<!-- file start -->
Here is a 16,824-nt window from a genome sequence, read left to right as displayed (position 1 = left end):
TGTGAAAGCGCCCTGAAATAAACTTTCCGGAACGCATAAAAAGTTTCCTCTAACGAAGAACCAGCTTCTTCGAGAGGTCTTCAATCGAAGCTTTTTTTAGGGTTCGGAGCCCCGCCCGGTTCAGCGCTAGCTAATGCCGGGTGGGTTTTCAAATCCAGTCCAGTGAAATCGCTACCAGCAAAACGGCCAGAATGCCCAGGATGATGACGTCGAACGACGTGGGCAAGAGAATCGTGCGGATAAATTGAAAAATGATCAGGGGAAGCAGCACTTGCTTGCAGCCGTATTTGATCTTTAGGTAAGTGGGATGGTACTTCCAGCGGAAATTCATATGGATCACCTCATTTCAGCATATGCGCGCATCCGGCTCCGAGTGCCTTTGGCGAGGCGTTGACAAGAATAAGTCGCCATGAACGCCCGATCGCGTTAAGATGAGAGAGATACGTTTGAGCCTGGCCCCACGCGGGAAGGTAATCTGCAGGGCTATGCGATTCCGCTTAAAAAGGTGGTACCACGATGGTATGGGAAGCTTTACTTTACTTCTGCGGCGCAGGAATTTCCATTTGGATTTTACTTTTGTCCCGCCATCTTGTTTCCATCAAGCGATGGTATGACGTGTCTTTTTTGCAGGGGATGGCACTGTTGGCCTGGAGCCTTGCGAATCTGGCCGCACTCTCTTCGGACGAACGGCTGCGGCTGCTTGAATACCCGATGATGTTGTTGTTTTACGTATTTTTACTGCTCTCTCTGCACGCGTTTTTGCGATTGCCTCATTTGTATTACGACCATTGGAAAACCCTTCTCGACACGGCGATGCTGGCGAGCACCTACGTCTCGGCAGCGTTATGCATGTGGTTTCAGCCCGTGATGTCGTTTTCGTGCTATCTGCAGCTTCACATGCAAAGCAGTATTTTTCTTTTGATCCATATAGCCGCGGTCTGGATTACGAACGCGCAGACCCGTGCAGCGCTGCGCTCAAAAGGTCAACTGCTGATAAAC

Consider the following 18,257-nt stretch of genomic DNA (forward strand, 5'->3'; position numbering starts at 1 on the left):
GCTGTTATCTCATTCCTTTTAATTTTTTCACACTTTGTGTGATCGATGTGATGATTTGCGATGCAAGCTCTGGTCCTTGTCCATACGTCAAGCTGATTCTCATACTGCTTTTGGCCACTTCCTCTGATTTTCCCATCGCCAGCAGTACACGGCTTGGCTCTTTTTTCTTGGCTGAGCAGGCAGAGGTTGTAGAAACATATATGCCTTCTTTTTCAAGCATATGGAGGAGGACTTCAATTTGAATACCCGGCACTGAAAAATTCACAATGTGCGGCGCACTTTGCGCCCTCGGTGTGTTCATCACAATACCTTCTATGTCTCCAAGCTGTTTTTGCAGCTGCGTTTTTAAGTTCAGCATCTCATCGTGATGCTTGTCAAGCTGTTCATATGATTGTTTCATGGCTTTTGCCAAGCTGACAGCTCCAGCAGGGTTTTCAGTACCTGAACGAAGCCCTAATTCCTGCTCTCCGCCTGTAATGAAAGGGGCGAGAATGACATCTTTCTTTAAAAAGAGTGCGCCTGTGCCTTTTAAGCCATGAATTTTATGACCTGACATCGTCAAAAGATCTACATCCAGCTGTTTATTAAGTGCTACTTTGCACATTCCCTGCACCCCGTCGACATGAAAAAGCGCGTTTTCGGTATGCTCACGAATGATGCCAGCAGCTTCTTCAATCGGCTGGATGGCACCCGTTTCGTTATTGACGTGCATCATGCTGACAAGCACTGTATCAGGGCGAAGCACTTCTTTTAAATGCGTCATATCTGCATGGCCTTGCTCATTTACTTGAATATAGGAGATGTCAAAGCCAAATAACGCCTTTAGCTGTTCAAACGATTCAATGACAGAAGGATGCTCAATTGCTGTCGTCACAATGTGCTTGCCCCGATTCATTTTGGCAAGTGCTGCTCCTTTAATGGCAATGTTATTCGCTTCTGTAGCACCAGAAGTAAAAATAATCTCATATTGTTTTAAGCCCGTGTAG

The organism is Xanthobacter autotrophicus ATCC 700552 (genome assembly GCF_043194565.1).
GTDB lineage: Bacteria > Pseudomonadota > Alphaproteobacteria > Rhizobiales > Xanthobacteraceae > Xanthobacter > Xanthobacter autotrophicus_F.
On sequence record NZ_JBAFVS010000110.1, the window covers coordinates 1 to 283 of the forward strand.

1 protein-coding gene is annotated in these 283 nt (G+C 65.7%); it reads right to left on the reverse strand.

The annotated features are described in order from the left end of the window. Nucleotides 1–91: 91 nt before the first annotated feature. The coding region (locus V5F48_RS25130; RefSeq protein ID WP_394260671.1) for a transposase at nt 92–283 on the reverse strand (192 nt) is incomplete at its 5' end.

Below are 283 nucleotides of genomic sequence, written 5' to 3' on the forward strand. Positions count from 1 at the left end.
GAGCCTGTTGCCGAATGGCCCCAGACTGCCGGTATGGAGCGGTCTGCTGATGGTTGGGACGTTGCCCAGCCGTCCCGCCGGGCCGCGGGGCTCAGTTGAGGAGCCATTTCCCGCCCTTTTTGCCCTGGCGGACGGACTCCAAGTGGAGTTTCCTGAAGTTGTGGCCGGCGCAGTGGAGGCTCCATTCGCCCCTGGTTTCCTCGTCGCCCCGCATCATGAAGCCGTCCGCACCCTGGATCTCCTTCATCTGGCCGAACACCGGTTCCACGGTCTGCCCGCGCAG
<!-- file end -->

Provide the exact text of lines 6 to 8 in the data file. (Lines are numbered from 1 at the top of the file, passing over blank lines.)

GTDB lineage: Bacteria > Pseudomonadota > Alphaproteobacteria > Rhizobiales > Xanthobacteraceae > Xanthobacter > Xanthobacter autotrophicus_F.
On sequence record NZ_JBAFVS010000110.1, the window covers coordinates 1 to 283 of the forward strand.

1 protein-coding gene is annotated in these 283 nt (G+C 65.7%); it reads right to left on the reverse strand.